Between the shock of receiving a cancer diagnosis and the sh*tshow of treatment, you begin to share the news with loved ones. Since Jeff and I have been through this rodeo twice (head and neck cancer, 2006 and prostate cancer, 2014) we’ve learned that most people want to know as much about the details as you’re comfortable sharing: What stage? What are the treatment options? What are next steps?
This is about the time you start to hear all sorts of cancer stories and advice. Most are helpful, hopeful and supportive. And then, there’s the comment that leaves you wondering why.
Most of these were said with the best of intentions (I hope). And, I know not everyone knows what to say when faced with scary news. My hope is that this might help others stop. think. and then respond with a more supportive option.
Here’s the tour of our top 10:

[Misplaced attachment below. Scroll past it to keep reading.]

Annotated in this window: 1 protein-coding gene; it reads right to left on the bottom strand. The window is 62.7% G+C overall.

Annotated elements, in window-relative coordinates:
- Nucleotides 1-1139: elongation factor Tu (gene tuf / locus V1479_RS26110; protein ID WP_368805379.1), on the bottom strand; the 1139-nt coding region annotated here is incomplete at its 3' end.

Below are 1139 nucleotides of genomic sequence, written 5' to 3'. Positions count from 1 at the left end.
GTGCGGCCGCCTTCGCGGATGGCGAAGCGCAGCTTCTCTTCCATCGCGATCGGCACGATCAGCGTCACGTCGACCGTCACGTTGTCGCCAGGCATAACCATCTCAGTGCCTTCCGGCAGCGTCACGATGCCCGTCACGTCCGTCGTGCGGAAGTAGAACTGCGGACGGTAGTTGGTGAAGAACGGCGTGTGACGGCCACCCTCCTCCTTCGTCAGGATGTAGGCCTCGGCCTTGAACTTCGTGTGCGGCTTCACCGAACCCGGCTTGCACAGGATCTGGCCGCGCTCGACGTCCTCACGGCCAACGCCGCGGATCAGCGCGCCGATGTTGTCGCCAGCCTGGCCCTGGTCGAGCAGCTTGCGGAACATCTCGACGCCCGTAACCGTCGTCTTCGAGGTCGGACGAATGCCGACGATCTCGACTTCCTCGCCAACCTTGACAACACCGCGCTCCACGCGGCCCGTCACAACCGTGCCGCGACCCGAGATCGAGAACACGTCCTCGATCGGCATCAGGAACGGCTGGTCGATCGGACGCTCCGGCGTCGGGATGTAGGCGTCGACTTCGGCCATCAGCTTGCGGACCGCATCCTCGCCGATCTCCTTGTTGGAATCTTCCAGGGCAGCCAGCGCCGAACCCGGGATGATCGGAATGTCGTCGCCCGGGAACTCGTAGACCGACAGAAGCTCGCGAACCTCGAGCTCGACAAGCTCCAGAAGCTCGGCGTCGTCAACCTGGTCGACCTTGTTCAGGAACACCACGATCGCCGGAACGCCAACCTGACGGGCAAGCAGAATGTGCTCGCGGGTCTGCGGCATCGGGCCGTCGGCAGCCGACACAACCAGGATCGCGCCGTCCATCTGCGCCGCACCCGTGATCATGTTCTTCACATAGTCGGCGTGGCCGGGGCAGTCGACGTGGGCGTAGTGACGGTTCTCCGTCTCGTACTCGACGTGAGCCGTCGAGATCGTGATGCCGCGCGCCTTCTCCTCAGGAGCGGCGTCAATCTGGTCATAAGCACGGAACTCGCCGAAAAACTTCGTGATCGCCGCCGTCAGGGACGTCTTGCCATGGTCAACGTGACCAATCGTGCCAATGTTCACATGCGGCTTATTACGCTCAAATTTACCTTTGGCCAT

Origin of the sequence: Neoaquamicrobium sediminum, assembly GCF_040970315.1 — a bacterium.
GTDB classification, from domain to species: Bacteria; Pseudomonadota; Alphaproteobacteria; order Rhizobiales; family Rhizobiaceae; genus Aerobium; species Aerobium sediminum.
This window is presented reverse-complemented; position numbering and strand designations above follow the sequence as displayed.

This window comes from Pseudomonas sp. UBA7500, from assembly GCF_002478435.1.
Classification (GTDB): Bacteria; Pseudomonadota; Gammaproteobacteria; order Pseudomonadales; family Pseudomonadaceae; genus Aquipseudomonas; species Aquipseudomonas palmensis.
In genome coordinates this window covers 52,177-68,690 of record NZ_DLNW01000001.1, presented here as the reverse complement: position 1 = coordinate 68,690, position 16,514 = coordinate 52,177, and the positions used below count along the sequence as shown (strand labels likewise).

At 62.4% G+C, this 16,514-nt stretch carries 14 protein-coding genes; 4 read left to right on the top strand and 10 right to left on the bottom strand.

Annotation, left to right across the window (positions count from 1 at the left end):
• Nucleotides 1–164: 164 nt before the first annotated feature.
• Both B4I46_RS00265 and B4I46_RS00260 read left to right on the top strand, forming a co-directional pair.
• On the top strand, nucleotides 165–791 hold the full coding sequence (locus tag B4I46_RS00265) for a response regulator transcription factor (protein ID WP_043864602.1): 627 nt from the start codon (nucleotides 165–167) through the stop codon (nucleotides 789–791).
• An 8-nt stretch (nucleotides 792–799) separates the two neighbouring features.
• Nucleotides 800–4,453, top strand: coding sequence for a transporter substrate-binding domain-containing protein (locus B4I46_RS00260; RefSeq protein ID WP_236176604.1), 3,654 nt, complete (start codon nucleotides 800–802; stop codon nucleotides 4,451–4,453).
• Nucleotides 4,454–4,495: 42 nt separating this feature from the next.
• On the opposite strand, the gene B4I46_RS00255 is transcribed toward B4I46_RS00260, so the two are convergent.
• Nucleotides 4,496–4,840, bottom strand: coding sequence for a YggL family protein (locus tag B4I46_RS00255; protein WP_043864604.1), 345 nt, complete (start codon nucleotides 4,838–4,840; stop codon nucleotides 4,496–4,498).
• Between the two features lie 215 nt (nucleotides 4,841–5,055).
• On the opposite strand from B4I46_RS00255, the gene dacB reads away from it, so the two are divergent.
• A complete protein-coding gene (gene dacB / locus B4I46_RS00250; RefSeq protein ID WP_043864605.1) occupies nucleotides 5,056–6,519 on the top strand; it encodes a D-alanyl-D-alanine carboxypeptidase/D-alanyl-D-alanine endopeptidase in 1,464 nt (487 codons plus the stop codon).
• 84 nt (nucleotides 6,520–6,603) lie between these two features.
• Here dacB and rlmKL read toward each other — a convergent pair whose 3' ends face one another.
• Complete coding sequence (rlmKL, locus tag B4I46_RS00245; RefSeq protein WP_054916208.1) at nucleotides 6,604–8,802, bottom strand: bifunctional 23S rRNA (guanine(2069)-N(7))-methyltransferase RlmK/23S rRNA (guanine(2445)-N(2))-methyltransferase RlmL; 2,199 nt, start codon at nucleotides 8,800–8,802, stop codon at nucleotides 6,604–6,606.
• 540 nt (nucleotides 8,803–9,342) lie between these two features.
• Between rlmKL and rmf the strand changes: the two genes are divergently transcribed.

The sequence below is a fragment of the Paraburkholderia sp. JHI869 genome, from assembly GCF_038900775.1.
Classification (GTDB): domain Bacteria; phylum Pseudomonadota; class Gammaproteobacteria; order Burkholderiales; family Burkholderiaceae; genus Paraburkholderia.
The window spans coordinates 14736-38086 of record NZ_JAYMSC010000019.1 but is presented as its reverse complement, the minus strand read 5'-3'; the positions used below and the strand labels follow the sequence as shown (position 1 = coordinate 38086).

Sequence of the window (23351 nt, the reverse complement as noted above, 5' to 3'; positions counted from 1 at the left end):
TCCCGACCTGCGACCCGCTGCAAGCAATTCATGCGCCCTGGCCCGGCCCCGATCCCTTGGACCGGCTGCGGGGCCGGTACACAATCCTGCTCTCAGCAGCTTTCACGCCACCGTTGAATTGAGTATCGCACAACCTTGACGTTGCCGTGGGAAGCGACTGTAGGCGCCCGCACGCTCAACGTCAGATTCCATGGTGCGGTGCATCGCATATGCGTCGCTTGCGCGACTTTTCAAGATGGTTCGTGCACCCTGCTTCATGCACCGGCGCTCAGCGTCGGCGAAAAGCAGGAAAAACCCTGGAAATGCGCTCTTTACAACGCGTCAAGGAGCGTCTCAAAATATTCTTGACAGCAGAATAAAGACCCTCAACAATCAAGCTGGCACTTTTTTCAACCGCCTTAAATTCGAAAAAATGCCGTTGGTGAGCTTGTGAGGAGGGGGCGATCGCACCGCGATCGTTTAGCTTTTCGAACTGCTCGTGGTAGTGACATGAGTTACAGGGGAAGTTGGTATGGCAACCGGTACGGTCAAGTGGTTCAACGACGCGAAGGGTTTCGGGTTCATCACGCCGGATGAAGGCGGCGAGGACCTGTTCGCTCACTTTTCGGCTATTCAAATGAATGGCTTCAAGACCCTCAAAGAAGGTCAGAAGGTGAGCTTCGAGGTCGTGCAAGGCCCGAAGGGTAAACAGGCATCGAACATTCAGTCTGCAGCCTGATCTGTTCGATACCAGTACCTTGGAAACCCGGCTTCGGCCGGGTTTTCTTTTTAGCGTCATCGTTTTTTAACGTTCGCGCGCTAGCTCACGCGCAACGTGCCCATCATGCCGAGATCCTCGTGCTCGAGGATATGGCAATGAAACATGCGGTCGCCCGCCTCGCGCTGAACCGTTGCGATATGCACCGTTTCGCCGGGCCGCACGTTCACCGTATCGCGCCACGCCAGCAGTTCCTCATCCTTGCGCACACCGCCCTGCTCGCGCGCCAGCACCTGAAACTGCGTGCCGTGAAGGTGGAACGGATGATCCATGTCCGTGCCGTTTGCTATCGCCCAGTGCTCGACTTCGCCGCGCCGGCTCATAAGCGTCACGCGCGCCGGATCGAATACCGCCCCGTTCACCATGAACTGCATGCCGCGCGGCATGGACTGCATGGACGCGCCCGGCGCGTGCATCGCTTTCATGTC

#10. “Well, if you’re going to get cancer, at least it’s not (insert type of) cancer. I hear that type of cancer is really deadly.”
All cancers are capable of killing.
#9. “My (grandpa, uncle, etc.) died of cancer – it was really horrible. At the end, he was all bones and was in so much pain. It was just awful.”
#8. “I know what you mean. My neighbor’s son was just diagnosed with bone cancer and he’s 30 years old. Can you believe that? I mean that’s so young. I feel so bad for him.”
#7. “So, now that treatment is done, you guys can move on and forget this ever happened, right?”
No. And especially no when someone is battling metastatic disease.
#6. “Please call me and let me know how I can help”
To help a family battling cancer don’t wait for the phone to ring. Pick it up and put it out there. And keep calling. I promise it makes a big difference.
#5: “I don’t know how you guys are getting through all of this. It’s just so horrible.”
#4: “I hope things go well for you both with your cancer journey.”
Yeah, it’s a journey alright. Want to hop on for the ride?
#3: “Stay positive and focus on fighting”
Usually said in passing or at the end of a conversation. This is our favorite.
#2: “Be strong”
I promise you, we’re fighting to stay alive.
#1: How long before you’re cured?
Metastatic disease is not curable.
For more tips, check out: 5 Ways to Bring Relief to a Family Battling Cancer